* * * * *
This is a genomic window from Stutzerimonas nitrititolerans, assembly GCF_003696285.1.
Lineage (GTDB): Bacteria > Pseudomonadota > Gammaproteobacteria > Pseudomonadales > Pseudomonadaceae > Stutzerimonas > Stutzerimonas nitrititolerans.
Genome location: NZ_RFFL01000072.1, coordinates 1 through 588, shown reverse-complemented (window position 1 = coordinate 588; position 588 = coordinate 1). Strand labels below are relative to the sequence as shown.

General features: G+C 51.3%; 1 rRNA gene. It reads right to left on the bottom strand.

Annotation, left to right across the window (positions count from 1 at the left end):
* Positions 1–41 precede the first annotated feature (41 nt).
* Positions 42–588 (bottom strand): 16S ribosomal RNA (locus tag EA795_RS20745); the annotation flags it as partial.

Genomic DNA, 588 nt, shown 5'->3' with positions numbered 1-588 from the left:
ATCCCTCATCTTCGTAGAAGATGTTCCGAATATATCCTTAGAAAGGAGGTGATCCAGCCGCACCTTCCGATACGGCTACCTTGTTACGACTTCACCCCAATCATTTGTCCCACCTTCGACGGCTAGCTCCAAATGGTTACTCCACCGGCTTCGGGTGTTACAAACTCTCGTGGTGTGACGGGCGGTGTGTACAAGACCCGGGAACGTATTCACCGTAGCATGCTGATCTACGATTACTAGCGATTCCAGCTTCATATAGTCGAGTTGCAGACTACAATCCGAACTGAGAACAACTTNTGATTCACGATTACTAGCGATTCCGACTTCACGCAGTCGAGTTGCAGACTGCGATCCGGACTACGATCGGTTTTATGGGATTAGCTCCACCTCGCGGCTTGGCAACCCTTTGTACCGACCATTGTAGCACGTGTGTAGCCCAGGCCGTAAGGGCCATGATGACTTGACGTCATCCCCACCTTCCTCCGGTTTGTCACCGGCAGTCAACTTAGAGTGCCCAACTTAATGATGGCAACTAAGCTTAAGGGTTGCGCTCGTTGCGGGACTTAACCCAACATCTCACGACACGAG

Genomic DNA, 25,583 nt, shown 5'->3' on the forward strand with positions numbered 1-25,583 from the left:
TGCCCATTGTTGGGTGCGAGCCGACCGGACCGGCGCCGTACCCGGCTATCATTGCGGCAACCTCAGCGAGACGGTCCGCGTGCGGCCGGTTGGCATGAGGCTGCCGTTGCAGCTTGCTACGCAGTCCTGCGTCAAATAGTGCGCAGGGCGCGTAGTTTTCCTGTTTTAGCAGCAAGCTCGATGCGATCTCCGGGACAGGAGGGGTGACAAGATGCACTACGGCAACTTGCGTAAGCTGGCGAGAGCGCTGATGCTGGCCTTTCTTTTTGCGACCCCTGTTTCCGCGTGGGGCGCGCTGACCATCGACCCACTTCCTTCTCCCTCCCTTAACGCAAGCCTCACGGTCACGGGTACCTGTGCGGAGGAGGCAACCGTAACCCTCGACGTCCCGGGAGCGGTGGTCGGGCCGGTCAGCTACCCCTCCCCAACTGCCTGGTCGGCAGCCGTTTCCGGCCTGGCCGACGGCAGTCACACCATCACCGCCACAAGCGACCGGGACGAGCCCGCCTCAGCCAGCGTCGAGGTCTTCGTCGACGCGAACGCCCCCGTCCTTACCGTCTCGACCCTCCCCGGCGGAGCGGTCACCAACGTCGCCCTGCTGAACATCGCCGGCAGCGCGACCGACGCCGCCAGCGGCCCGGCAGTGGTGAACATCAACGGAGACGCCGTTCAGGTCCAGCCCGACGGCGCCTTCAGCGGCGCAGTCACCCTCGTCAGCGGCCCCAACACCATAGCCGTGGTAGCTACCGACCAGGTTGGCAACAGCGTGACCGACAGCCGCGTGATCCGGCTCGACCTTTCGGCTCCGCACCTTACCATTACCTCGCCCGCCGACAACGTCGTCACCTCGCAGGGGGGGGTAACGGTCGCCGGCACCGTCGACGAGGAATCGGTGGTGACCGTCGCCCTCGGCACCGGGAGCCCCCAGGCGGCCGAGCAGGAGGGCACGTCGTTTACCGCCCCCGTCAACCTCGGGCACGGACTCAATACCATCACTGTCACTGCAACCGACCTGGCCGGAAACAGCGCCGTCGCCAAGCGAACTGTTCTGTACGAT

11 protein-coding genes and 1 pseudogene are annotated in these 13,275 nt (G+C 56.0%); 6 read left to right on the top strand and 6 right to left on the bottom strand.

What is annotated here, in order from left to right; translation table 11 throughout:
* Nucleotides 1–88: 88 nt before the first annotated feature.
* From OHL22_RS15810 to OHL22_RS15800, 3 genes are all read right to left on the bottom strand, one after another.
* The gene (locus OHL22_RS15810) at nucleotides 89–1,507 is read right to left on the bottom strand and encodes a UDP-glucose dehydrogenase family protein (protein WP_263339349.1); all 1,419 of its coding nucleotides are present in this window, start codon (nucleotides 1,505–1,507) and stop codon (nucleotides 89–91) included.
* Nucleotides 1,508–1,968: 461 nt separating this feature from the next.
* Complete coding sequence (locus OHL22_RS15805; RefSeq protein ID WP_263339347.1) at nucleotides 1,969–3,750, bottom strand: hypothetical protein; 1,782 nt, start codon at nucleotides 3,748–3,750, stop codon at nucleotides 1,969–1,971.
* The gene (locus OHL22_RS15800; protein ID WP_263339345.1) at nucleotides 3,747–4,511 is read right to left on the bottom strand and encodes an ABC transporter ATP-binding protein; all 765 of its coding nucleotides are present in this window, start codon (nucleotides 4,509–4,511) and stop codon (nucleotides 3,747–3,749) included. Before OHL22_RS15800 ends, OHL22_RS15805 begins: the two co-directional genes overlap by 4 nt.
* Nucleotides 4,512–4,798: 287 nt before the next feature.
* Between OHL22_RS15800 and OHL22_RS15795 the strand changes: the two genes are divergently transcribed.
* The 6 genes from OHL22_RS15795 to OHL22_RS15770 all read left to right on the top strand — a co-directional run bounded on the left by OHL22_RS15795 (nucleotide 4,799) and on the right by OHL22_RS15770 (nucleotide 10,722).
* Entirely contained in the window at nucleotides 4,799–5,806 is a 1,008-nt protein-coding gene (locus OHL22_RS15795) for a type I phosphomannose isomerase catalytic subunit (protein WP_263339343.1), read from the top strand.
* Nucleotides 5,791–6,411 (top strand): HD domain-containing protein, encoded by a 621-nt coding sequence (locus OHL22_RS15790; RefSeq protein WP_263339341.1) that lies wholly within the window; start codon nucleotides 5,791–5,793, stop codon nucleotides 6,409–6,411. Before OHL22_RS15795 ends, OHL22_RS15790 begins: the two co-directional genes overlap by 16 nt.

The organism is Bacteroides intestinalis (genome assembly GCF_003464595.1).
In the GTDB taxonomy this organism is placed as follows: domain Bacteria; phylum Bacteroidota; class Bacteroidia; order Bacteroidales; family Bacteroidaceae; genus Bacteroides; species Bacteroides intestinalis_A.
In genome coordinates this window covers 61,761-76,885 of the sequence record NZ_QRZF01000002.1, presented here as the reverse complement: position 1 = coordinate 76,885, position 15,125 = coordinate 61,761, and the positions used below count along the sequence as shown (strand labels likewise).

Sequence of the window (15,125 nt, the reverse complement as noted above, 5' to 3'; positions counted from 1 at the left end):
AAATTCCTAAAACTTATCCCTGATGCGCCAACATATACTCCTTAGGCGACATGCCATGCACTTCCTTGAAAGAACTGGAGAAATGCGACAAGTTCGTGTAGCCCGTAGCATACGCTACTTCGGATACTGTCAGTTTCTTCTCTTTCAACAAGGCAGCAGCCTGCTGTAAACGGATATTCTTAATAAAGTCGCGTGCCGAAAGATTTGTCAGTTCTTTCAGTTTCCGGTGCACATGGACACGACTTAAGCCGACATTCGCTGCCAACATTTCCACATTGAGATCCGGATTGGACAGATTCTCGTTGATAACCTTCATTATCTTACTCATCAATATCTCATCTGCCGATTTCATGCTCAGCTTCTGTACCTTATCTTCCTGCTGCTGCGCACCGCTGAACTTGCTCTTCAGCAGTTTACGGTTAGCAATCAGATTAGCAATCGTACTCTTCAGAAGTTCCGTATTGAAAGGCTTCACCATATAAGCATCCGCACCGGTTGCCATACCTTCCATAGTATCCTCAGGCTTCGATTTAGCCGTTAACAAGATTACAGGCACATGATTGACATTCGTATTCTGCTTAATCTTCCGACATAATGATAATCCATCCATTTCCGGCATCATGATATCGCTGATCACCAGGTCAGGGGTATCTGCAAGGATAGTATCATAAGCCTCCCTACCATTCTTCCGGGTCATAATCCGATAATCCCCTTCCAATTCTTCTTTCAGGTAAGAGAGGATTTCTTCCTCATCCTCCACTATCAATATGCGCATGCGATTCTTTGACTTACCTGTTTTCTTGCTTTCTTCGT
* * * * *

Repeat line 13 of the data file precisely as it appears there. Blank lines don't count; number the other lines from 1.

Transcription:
What is annotated here, in order from left to right; translation table 11 throughout: